Indeed, that perception problem remains a considerable barrier to Microsoft's success in the mobile space. That issue is arguably less significant in emerging markets, where buyers opinions will be less tainted by long-term negativity towards Microsoft products, and perhaps more easily won over by the high-value proposition of low-cost devices packed full of compelling features. In these markets, in fact, Microsoft stands to gain massively by attracting first-time smartphone buyers in particular, in the hopes that they will continue to stick with its ecosystem as they upgrade to newer devices over time. 

But in more mature markets, it's hard to imagine the Microsoft brand winning over the hearts and minds of consumers in great numbers any time soon, especially in the face of ever-stronger competition both at the high-end and the entry-level of the market

Would having the Microsoft logo on a phone really add to its appeal?

Microsoft, let's face it, is not a 'cool' brand. Microsoft does a lot of very, very cool things, and many of its products - including Windows Phone - are hugely impressive. But for many potential buyers, this is something that needs to be pointed out and explained, and most people have neither the patience nor the desire to learn about why Microsoft products are worth their attention, when it's simply so much easier to follow the herd to brands that are unburdened by such deep-rooted prejudices - including the likes of Apple, Google, Samsung, LG and others. 

The problem for Microsoft is that its brand is not one that many people are particularly willing to love; indeed, it's one that it's simply easier to hate - or, at the very least, to be completely indifferent towards. Given the obsessive attachments that people form to their phones - above all other devices - that makes the prospect of Microsoft-branded handsets rather more difficult to swallow.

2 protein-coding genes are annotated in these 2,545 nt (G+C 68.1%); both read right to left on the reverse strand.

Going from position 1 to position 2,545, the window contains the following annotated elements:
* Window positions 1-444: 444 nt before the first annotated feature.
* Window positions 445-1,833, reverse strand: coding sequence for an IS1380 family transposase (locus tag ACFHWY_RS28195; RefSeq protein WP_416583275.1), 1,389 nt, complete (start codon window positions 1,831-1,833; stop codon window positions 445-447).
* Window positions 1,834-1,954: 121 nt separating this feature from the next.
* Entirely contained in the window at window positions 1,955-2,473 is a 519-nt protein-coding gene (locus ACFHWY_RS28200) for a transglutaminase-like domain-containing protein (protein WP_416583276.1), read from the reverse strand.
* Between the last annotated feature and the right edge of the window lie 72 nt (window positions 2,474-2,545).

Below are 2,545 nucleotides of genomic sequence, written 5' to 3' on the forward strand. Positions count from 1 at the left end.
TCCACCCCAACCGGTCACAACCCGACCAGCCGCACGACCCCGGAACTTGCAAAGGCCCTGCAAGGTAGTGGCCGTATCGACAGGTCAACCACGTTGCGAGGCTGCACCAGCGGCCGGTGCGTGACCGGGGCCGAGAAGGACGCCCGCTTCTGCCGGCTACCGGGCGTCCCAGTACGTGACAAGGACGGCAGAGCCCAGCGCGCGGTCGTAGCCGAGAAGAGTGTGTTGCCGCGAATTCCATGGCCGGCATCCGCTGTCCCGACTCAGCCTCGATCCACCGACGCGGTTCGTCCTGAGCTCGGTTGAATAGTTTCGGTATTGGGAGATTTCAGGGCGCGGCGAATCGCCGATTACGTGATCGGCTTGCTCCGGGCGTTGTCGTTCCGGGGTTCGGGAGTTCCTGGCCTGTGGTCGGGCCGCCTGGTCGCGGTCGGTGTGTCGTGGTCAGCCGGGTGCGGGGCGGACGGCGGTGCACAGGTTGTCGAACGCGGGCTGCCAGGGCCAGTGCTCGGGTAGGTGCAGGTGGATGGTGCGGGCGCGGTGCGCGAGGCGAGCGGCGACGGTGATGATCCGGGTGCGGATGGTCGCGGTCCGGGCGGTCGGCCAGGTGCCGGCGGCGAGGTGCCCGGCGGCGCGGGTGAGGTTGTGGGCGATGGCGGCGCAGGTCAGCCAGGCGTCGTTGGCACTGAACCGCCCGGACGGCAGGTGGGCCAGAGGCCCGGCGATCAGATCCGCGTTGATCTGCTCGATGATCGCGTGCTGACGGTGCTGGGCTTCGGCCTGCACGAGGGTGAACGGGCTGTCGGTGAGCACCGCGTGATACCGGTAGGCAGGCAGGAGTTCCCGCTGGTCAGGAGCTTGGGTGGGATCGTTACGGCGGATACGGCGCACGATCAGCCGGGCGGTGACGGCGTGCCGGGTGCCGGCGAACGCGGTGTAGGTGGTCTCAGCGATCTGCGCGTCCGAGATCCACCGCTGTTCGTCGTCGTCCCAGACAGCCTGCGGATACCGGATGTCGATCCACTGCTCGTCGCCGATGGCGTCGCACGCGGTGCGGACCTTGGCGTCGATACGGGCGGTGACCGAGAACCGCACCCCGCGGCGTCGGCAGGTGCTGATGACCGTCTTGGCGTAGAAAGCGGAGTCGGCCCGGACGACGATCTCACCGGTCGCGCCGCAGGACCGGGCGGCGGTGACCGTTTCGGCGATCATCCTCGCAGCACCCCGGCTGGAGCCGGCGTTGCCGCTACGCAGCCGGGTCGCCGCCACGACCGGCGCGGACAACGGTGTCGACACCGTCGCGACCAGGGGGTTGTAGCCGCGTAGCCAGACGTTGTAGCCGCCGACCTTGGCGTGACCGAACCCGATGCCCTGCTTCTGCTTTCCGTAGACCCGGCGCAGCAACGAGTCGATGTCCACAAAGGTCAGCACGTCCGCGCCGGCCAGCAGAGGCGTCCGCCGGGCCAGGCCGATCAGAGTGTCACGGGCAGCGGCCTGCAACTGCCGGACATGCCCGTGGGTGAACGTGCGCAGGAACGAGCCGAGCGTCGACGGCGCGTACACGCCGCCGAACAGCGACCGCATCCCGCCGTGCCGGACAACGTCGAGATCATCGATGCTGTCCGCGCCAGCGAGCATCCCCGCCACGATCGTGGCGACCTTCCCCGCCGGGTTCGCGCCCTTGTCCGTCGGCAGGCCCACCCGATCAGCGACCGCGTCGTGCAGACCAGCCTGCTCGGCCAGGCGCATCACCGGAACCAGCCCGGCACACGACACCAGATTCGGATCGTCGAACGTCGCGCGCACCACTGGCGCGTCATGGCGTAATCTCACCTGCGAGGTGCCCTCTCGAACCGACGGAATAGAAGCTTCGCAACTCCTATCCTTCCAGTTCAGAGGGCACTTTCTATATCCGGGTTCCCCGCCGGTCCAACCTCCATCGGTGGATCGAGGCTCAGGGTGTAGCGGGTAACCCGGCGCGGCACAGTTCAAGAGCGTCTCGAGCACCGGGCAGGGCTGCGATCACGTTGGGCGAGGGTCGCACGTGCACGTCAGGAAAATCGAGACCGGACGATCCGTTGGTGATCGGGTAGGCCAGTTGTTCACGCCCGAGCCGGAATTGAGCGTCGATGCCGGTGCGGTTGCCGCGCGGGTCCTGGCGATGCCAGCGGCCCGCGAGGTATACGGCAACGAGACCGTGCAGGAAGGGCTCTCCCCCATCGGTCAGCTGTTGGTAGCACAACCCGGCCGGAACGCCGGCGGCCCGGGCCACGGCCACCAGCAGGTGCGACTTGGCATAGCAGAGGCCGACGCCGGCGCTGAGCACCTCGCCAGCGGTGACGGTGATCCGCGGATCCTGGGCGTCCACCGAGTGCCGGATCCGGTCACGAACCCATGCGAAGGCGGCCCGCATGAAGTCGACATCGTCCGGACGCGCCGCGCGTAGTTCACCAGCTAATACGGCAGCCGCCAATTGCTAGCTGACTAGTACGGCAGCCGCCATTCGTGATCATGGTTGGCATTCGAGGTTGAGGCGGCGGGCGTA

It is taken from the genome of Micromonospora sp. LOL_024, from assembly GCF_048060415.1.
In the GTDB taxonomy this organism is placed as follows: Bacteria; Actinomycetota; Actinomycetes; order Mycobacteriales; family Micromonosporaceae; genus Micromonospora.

Would Lumia-branded handsets - sans Nokia or Microsoft logos - fare any better? Lumia has the advantage of being relatively unsullied by the stains of Microsoft's past, while still enjoying fairly wide brand awareness, thanks to the hundreds of millions of marketing dollars spent around the world over the last three years. Despite this, however, Windows Phone's global market share has remained stagnant at just 3% for some time - and over 90% of those sales are still made up of Lumia devices. Clearly, adopting that name as the primary (or only) brand on its handsets is hardly a guarantee of success in itself. 

Regardless of the details of how Microsoft decides to brand its future handsets, though, it will face the same challenges as it does today - and many of the obstacles that have hindered its success will not disappear with the change of a name. 

Nonetheless, there is some cause for celebration: the Windows Phone platform is growing significantly, with the addition of over twenty new handset brands already this year. 

For Microsoft, at least, that's pretty cool indeed. 

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Have your say on how you think Microsoft's handsets should be branded in the future: submit your vote in the poll, and be sure to share your comments with us below!